Each commercial transaction carries a risk of liability, which can be incurred either without fault or through others’ deliberate acts. If you don’t have an express limitation of liability clause in your contracts, there is no financial limit on the amount a counterparty can recover, so it is vital to draft these clauses correctly.
What are the factors that usually limit liability?
The usual limits on liability include:
• Legal and evidential – it is for the claimant to prove duty, breach, causation and loss
• Financial – a party could be left insolvent if it is found to be liable and has no assets, insurance or income
• Mitigation – in most claims, the claimant must have taken reasonable steps to mitigate its losses, and such steps must not increase the cost for a business and in turn the claim.
How to approach negotiations
When considering the best approach to limiting liability, numerous risks must be considered including how financially robust the other party is and whether the contract would expose one party to claims by third parties.
Ways to limit potential risk
• Place strict limitations on rights and duties – confine the time a buyer has to inspect goods, or set strict limitations on which duties will survive termination of the contract
• Draft careful indemnities – this would allow one party to indemnify the other for potential liabilities such as tax
• Agree defined remedies – this could prove cheaper than damages, if the contract is drafted clearly enough; the remedies in the contract could replace those already provided for in law.
What loss can’t you exclude?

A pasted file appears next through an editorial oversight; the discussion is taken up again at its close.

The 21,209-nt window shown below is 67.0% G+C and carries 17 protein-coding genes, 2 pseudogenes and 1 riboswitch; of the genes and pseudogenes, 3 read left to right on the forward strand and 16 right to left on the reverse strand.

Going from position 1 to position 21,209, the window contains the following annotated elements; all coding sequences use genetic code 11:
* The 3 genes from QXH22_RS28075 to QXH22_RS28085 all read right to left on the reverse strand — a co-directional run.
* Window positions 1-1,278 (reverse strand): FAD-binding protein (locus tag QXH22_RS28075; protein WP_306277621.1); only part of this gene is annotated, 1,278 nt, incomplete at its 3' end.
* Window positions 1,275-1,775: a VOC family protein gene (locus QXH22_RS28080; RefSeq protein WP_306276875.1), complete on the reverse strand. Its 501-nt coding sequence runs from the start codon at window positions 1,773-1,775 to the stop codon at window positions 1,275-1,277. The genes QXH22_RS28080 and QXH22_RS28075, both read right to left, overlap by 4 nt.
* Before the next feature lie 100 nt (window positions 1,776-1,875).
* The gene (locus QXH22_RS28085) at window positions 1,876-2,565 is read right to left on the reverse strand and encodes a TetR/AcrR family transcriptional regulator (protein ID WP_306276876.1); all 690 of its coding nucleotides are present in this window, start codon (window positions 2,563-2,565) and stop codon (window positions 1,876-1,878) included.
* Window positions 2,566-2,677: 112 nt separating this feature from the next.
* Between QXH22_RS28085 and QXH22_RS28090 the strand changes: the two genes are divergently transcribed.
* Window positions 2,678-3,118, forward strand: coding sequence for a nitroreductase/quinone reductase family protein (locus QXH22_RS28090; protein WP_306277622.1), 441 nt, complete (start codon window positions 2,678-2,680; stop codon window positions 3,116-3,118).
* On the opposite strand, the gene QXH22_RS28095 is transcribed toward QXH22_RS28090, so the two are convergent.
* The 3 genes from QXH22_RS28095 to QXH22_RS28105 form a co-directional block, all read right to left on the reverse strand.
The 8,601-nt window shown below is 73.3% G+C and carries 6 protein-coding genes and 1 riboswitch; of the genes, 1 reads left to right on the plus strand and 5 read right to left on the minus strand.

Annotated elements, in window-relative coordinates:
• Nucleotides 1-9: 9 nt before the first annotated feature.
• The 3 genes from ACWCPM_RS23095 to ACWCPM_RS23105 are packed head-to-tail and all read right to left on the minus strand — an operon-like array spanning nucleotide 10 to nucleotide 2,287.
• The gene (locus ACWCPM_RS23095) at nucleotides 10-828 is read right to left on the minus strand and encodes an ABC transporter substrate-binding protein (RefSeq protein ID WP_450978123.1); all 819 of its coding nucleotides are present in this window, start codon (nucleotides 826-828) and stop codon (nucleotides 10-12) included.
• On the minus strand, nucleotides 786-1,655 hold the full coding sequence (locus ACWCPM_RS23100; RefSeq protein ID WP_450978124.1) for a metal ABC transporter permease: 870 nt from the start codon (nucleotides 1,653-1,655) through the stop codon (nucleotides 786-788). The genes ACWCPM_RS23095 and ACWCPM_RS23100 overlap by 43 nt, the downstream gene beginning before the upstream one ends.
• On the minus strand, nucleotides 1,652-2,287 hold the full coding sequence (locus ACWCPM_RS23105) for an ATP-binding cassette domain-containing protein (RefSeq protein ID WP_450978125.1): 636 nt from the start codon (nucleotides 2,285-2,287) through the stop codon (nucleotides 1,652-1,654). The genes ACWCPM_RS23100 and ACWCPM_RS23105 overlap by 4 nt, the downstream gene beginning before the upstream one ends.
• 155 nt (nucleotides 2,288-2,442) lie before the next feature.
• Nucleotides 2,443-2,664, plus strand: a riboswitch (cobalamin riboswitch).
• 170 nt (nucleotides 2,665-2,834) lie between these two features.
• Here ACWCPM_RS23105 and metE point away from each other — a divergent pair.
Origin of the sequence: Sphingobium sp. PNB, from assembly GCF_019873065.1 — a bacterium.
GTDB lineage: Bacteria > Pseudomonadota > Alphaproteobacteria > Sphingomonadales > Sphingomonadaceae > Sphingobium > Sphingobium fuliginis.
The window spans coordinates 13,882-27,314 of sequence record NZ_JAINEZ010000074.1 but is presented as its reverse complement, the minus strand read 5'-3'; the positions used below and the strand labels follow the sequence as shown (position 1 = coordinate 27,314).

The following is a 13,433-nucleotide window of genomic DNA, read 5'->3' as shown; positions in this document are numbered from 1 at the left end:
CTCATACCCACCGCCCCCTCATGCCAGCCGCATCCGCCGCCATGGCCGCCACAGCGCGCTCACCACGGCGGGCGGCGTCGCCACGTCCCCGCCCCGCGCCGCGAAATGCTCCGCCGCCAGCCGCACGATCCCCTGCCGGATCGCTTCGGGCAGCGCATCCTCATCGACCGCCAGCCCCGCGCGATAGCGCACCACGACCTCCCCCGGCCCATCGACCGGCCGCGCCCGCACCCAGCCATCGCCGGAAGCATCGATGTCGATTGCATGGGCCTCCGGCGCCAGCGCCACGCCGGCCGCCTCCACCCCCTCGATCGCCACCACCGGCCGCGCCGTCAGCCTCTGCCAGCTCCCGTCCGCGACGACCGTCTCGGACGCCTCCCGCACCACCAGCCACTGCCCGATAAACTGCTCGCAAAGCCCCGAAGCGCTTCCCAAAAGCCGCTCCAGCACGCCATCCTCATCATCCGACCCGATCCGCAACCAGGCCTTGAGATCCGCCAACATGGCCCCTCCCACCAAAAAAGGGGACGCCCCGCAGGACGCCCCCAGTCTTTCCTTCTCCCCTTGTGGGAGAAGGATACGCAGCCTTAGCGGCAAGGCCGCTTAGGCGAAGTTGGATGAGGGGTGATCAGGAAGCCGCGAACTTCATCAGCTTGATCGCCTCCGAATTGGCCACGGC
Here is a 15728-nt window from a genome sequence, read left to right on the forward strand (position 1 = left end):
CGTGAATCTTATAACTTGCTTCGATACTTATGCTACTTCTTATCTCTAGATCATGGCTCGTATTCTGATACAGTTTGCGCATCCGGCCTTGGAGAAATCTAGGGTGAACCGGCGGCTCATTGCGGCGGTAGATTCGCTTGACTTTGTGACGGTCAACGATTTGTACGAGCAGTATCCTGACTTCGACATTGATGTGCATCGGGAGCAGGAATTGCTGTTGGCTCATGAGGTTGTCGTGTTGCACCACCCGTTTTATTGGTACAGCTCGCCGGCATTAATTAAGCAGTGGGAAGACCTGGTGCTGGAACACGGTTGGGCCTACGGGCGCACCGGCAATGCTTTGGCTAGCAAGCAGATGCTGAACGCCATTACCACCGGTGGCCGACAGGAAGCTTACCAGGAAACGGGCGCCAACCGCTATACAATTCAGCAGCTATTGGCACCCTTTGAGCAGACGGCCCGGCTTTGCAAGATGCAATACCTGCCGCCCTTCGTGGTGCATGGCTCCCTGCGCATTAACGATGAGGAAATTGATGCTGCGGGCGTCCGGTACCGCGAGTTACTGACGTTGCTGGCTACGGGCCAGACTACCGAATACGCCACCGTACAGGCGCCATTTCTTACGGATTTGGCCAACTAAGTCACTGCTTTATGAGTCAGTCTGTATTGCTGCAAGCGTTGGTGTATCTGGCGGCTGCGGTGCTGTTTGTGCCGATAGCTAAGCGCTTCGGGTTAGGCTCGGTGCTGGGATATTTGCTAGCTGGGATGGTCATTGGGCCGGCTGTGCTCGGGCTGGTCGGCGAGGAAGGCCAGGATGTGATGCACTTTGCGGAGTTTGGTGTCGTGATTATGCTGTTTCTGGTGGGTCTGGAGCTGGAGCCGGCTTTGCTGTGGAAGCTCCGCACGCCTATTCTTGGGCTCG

• You are prevented in law from excluding liability for fraud and dishonesty
• A clause cannot prevent a party from being liable for breaching all its contractual obligations. The courts are likely to interpret a clause which leaves a party without meaningful remedy as void
• Although parties can negotiate limitations on liability for goodwill, this may damage the parties’ relationship, resulting in longer negotiations.
Limiting liability for negligence
At common law, parties are able to exclude liability, issue a disclaimer or give notice that someone entering their land agrees to exempt them from liability.
The test created in R v Canada SS Lines Ltd  AC 192 states that, if the clause expressly exempts the defendant from the negligent consequences of his own servants, this provision must be respected. However if the clause is not so explicit, the courts must then consider whether the words used are wide enough to cover negligence as it is generally understood.
Effective wording to exclude liability
It is not necessary for a clause to use the word ‘negligence’ in order to expressly exclude negligence. The same outcome would be covered by ‘at the customer’s risk’ or other similar wording. Another possible option is excluding liability ‘however caused’, which has been approved by the courts to encompass negligence.
The key to drafting an effective limitation of liability clause is to clearly define limits and to express exactly what is included – wide and vague drafting risks the clause being void altogether.
For more information or for advice on liability, contact Daniel De Saulles on 01905 744 865 or at email@example.com